Metro Gold Line Foothill Extension Phase 2A
Pasadena and Azusa, California
The Metro Gold Line Phase 1 Eastside Light Rail Transit (LRT) Extension extends LA Metro’s Los Angeles-to-Pasadena Gold Line from downtown’s Union Station to East Los Angeles. The extension features eight stations (six at-grade and two underground), twin 1.8-mi.-long tunnels and three major bridges crossing US 101, the Los Angeles River, and I-710. For Phase 2A and 2B, Kiewit managed the design and construction of major civil and infrastructure components, including all related structures, systems, and facilities; roadway improvements; utilities and storm drainage; bridges; retaining walls and noise barriers; grade crossings; earthwork, and track installation. One of the important steps of the Metro Gold Line project was the connection to the existing network at Sierra Madre station. Installation of new light rail tracks had to be done during short periods of interruption of service during off-peak hours. This task was performed safely without disrupting passenger services. Planning for the integration of systems began at the design stage and was implemented in collaboration with client operations. Track work included four miles of ballasted yard track, 2,788-ft. of direct fixation track, 2,625-ft. of concrete embedded track, 61 track turnouts, two double crossovers, and three single crossovers. A LEED Gold M&O facility was designed and constructed to house up to 84 Light Rail Vehicles (LRVs) and nearly 200 employees. Nearly a third of the electricity to power the facility was by an onsite 178.5 kw solar power array.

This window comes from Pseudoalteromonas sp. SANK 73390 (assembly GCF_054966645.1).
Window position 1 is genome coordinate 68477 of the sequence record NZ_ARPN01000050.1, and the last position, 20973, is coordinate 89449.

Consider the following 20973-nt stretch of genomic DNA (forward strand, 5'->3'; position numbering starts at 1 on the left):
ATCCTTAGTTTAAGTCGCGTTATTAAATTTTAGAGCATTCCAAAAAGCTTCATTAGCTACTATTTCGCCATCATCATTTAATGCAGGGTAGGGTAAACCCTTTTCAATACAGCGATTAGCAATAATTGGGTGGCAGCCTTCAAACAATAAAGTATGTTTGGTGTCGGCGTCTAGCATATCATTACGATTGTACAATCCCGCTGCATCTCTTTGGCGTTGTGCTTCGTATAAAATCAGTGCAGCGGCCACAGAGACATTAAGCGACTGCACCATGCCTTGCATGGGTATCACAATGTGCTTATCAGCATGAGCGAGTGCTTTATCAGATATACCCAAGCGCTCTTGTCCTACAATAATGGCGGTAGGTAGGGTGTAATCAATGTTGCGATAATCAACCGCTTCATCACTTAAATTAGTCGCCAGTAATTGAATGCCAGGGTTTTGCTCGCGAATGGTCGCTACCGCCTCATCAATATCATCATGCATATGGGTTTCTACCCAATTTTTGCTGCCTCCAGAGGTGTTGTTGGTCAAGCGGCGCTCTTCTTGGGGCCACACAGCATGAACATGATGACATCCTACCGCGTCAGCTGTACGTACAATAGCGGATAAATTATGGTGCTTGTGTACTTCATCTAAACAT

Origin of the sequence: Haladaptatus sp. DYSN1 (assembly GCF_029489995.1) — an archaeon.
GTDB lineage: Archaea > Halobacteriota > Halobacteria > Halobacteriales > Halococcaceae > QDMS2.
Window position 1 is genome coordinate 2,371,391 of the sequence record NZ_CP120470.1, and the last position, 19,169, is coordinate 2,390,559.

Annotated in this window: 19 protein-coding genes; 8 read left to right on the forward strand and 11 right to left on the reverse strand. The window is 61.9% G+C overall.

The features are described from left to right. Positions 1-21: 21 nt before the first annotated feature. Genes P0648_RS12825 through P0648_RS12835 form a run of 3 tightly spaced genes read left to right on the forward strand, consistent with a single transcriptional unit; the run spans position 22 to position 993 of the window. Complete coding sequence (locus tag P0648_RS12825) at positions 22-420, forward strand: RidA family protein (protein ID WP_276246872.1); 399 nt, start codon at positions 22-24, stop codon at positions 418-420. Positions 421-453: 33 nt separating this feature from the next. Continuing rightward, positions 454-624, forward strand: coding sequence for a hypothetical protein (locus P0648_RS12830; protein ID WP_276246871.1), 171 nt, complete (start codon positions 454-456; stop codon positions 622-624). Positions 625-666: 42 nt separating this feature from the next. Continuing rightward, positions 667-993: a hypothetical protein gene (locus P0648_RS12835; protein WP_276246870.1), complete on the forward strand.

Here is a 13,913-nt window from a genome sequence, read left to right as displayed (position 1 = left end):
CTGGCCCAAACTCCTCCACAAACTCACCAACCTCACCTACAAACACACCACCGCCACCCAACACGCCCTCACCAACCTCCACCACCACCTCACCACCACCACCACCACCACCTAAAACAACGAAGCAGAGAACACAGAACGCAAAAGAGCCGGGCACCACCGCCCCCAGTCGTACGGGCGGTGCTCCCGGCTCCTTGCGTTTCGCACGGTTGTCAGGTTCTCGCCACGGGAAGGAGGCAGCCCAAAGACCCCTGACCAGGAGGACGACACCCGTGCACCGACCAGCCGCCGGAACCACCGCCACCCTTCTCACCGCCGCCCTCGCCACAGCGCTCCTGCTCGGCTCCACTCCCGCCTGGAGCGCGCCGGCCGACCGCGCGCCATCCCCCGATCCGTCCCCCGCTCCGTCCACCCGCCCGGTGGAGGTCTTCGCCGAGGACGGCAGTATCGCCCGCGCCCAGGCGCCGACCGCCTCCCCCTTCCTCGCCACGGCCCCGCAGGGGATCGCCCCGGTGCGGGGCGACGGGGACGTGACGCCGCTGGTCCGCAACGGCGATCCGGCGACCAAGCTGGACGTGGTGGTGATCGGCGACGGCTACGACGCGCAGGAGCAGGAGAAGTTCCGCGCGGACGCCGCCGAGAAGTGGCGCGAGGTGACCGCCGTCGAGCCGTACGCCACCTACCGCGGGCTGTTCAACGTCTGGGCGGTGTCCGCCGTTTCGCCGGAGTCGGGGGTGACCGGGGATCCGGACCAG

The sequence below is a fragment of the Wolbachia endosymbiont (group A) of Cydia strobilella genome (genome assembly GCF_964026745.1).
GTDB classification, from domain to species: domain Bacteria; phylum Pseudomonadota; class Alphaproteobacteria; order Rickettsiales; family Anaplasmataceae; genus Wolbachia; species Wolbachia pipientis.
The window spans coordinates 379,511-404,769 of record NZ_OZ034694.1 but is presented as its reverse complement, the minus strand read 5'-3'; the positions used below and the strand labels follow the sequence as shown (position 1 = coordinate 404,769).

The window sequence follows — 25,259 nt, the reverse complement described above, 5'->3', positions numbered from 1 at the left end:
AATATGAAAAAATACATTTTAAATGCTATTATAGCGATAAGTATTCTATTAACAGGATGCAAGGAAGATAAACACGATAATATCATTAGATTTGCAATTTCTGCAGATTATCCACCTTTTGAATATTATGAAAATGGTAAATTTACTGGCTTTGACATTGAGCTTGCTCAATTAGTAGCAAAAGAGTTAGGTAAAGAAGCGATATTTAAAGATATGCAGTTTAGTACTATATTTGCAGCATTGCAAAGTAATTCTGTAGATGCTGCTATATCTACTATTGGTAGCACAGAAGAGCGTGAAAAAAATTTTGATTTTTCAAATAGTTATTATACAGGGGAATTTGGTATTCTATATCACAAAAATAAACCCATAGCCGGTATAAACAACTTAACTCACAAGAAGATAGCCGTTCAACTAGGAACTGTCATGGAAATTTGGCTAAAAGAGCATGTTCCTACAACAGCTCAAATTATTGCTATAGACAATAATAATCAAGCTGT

Phase 2A: The $515 million design-build project (Phase 2A) includes the design and construction of 11.5 mi. of double light rail main track in Los Angeles County with 15 elevated guideway bridges, six stations, 14 at-grade rail crossings, and a 24-acre maintenance and operations facility.
Phase 2A of the project included the design and construction of 11.5 mi. of double light rail main track, 15 bridges, 6 new stations, and 14 at-grade rail crossings, and a 24-acre maintenance and operations facility. The project tied in to an existing operating rail line, so Kiewit had to make sure all systems and project pieces integrated seamlessly to the existing line.